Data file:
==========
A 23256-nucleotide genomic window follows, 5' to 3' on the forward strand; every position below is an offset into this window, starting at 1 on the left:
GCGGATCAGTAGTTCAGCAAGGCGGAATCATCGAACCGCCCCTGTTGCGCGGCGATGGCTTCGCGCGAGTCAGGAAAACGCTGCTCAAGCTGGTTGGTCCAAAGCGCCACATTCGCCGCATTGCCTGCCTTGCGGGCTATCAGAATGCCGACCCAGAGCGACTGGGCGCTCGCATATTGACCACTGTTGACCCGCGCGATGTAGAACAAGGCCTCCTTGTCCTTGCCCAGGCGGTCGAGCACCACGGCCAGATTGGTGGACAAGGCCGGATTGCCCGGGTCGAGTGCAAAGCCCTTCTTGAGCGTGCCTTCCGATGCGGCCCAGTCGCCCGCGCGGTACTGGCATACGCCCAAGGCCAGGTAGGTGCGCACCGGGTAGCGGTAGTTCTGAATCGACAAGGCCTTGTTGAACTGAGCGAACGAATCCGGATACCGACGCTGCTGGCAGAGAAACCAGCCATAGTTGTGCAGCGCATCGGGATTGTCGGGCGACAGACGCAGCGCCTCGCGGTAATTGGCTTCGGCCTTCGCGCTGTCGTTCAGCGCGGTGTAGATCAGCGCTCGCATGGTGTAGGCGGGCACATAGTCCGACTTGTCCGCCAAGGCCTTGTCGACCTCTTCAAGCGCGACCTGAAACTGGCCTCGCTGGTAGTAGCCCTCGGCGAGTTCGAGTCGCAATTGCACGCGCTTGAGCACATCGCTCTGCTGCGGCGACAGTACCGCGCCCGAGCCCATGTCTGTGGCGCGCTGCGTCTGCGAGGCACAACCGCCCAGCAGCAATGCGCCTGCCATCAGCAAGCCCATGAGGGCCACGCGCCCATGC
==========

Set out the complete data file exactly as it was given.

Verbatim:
A 23256-nucleotide genomic window follows, 5' to 3' on the forward strand; every position below is an offset into this window, starting at 1 on the left:
GCGGATCAGTAGTTCAGCAAGGCGGAATCATCGAACCGCCCCTGTTGCGCGGCGATGGCTTCGCGCGAGTCAGGAAAACGCTGCTCAAGCTGGTTGGTCCAAAGCGCCACATTCGCCGCATTGCCTGCCTTGCGGGCTATCAGAATGCCGACCCAGAGCGACTGGGCGCTCGCATATTGACCACTGTTGACCCGCGCGATGTAGAACAAGGCCTCCTTGTCCTTGCCCAGGCGGTCGAGCACCACGGCCAGATTGGTGGACAAGGCCGGATTGCCCGGGTCGAGTGCAAAGCCCTTCTTGAGCGTGCCTTCCGATGCGGCCCAGTCGCCCGCGCGGTACTGGCATACGCCCAAGGCCAGGTAGGTGCGCACCGGGTAGCGGTAGTTCTGAATCGACAAGGCCTTGTTGAACTGAGCGAACGAATCCGGATACCGACGCTGCTGGCAGAGAAACCAGCCATAGTTGTGCAGCGCATCGGGATTGTCGGGCGACAGACGCAGCGCCTCGCGGTAATTGGCTTCGGCCTTCGCGCTGTCGTTCAGCGCGGTGTAGATCAGCGCTCGCATGGTGTAGGCGGGCACATAGTCCGACTTGTCCGCCAAGGCCTTGTCGACCTCTTCAAGCGCGACCTGAAACTGGCCTCGCTGGTAGTAGCCCTCGGCGAGTTCGAGTCGCAATTGCACGCGCTTGAGCACATCGCTCTGCTGCGGCGACAGTACCGCGCCCGAGCCCATGTCTGTGGCGCGCTGCGTCTGCGAGGCACAACCGCCCAGCAGCAATGCGCCTGCCATCAGCAAGCCCATGAGGGCCACGCGCCCATGC